Had the pitch been framed differently or had the whole nature of the endeavour for which Ira Glass’ presence would have added value and attractiveness been conceived in a different manner – Ira might have said YES.
What I mean is this:
Identifying as a Jew and affiliating with a Jewish organization who values membership in the organization are not the same thing.
More importantly, lacking a desire to affiliate does not imply or guarantee a lack of desire to identify.
For those that think identification and affiliation are the same thing, this is an age of crisis and disaster. It is the end of the Jews – and Ira Glass is one of its hasteners.
But for those that understand identification differently, it is not a win or lose, with-us-or-against-us proposition. Who a Jew is and what a Jew does is a lot more complicated. Like the stories on This American Life, it takes time to unfold, understand and appreciate.
I guess figuring out precisely how many Jews there are in the USA serves an important purpose for funding organizations, bakers of hamantaschen and antisemites… but as important as determining that final number is the fighting that ensues around whether that final number is correct.
The JFNA gracefully dropped out of the
internecine fighting bean counting business in November, 2011 … and now, as J.J. Goldberg reports, the American Jewish Yearbook is having a go at it.
Not for use with Cholent.
His piece is VERY worth reading for the detailed analysis of the numbers and the meanings derived (and mis-derived) from them. Such as…
… Nearly 4% of respondents deny their semitic origins when asked directly by strangers. As Goldberg reports, a simple reordering of questions (leaving, say, “Hey, are you a Jew?” toward the middle) results in higher population numbers!
… Or children of intermarried families identifying increasingly as Jewish because of the perception in Washington DC and Hollywood that Jews are perceived as hip!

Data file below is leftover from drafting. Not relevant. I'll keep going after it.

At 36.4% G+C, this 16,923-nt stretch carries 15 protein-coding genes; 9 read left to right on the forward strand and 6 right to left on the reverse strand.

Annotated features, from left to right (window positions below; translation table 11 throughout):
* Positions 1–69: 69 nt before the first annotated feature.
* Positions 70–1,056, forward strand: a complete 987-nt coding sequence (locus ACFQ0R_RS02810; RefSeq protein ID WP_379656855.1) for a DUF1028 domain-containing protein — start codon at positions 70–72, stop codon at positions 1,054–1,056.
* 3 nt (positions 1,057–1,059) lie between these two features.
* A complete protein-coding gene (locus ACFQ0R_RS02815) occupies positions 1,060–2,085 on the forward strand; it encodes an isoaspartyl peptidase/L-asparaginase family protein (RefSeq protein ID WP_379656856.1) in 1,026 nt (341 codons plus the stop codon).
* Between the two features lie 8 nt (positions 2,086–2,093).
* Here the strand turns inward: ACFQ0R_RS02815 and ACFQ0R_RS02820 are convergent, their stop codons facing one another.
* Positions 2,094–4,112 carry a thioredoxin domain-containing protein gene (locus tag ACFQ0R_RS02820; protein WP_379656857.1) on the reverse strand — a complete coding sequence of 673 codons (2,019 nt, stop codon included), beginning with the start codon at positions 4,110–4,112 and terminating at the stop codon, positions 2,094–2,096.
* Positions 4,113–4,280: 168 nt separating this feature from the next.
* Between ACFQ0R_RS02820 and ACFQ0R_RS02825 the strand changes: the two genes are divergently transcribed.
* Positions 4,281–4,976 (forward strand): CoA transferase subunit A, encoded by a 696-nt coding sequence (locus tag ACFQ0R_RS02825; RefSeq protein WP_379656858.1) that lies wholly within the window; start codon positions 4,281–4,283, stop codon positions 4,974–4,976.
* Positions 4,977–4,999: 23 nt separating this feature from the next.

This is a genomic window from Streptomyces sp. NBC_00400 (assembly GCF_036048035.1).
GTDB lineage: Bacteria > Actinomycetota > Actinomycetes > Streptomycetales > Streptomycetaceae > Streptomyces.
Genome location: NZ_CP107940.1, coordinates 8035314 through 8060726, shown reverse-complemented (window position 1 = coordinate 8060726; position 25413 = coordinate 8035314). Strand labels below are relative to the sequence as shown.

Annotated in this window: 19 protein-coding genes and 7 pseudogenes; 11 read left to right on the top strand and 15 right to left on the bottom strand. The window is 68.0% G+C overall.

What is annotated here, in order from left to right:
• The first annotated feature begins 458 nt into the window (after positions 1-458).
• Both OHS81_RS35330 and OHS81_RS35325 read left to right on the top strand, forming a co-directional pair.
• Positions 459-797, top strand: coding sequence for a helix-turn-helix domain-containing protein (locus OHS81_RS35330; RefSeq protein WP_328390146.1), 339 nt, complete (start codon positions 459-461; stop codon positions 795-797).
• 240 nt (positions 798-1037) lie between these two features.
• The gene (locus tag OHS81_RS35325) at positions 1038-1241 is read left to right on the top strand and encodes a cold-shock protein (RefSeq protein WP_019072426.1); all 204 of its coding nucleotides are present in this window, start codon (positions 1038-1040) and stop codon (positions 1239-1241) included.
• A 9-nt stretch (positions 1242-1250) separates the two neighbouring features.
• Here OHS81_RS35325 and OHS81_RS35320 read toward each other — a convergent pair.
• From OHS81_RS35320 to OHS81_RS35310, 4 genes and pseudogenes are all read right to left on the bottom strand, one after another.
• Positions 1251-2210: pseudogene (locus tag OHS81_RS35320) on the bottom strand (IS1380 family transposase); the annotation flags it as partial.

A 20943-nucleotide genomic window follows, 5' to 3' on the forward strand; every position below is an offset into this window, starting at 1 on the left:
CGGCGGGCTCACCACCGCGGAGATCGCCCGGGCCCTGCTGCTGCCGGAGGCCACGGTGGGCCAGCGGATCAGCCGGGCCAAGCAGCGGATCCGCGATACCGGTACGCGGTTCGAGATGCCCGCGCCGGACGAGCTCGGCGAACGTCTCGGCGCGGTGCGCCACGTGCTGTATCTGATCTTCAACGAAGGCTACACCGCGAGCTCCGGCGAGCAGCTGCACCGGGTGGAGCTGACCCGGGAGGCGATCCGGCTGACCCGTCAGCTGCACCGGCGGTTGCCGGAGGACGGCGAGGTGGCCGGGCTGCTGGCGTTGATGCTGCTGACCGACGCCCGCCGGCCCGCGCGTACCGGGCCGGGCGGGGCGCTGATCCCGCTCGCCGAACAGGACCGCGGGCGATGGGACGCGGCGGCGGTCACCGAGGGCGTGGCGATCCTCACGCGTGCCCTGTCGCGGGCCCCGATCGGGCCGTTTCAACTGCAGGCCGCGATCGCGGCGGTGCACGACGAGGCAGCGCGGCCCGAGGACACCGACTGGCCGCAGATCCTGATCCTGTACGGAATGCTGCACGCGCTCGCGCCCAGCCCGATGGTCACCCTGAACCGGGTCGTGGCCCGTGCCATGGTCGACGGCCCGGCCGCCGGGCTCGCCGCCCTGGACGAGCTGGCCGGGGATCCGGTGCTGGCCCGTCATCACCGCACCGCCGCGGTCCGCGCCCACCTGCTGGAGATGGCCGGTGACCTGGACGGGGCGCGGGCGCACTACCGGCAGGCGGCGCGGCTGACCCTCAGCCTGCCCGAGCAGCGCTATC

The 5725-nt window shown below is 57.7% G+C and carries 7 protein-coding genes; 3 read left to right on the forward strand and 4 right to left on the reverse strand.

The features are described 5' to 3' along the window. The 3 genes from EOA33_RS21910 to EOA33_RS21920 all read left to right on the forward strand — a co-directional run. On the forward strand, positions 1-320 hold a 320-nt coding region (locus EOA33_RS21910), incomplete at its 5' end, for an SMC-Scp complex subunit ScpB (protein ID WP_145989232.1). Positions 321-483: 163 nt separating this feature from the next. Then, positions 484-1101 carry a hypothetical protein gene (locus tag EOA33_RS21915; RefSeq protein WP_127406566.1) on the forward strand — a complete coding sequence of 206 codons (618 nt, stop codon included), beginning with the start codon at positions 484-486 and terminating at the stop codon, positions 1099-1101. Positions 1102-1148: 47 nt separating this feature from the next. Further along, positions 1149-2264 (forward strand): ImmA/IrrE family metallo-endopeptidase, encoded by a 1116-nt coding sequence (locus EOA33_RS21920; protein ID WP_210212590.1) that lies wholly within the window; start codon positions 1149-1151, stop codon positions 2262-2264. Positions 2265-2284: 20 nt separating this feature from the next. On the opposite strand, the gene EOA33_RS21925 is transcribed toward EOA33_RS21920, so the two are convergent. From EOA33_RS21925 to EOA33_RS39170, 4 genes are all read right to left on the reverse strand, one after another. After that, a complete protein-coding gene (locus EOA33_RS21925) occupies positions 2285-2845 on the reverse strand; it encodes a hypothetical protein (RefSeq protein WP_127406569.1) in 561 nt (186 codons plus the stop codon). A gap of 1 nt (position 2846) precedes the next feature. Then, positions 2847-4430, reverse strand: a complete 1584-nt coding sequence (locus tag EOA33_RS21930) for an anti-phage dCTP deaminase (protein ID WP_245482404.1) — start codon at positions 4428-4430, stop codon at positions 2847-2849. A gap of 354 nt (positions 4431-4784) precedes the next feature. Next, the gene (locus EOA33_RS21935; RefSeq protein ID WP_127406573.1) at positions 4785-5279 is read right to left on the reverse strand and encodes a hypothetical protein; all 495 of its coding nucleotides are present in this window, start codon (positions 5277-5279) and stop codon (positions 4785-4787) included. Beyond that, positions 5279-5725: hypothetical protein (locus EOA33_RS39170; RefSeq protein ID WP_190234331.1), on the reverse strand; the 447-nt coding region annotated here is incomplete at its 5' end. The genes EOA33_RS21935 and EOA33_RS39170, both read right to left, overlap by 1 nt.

… Or Jews who do not identify as believers (and are thus discounted, or should I say “miscounted”?) but do identify themselves as secular or cultural Jews.
Goldberg also capably identifies what is at stake for Previous Jews who not only determine funding priorities but also need to demonstrate that intermarriage threatens the Jewish future. And then there are the Old School Zionists need to demonstrate that more Jews live in Israel as fulfillment of the Zionist vision.
What does this mean for Next Jews?
As I have written here at The Next Jew (and in End Of The Jews and yadda yadda yadda), new, discrete research tools need to be developed to measure identification as opposed to identity. How many candles get lit in my house each Erev Shabbat (FYI, 5!) tells me much less than how much I want to take part in the future of the Jewish people. (Which, incidentally, is also a 5.) It might take a little bit longer to compile data and might require (Previous) Jewish researchers and their personal notions of what a Jew is and does to set those biases aside and be open to the differing and diverse facets of Next Judaism.
The bigger question is: How many more of these
kerfuffles arguments disputes disagreements conversations will establishment Previous Jews have about counting before all the folks that are supposed to be counted (read: Next Jews) run out of patience, move on and go off the grid? For many Next Jews, these conversations are symptomatic of much of what is wrong with establishment Previous Judaism – its tendentiousness, top-down decision making and judgmental finger-wagging. And besides, census-taking has never been prominent in the Jewish wheelhouse. In fact, counting (as was the case in 2 Samuel 24) has been a downright disaster…